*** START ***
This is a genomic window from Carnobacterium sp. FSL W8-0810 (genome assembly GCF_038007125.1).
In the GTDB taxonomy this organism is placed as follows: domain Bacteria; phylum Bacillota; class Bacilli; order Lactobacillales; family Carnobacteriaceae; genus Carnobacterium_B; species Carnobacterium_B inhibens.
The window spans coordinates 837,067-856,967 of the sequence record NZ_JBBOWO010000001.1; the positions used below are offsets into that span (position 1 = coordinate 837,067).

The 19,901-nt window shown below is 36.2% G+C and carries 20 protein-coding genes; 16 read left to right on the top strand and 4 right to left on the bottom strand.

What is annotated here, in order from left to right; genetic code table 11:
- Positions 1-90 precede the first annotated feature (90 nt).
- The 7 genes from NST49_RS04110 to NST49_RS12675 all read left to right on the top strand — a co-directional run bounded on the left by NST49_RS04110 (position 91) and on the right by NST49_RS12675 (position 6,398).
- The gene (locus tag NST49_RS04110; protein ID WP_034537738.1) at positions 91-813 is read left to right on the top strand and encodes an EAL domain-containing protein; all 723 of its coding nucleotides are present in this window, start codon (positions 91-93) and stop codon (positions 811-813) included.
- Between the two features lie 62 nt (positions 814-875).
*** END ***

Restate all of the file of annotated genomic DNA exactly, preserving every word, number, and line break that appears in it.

This is a genomic window from Carnobacterium sp. FSL W8-0810 (genome assembly GCF_038007125.1).
In the GTDB taxonomy this organism is placed as follows: domain Bacteria; phylum Bacillota; class Bacilli; order Lactobacillales; family Carnobacteriaceae; genus Carnobacterium_B; species Carnobacterium_B inhibens.
The window spans coordinates 837,067-856,967 of the sequence record NZ_JBBOWO010000001.1; the positions used below are offsets into that span (position 1 = coordinate 837,067).

The 19,901-nt window shown below is 36.2% G+C and carries 20 protein-coding genes; 16 read left to right on the top strand and 4 right to left on the bottom strand.

What is annotated here, in order from left to right; genetic code table 11:
- Positions 1-90 precede the first annotated feature (90 nt).
- The 7 genes from NST49_RS04110 to NST49_RS12675 all read left to right on the top strand — a co-directional run bounded on the left by NST49_RS04110 (position 91) and on the right by NST49_RS12675 (position 6,398).
- The gene (locus tag NST49_RS04110; protein ID WP_034537738.1) at positions 91-813 is read left to right on the top strand and encodes an EAL domain-containing protein; all 723 of its coding nucleotides are present in this window, start codon (positions 91-93) and stop codon (positions 811-813) included.
- Between the two features lie 62 nt (positions 814-875).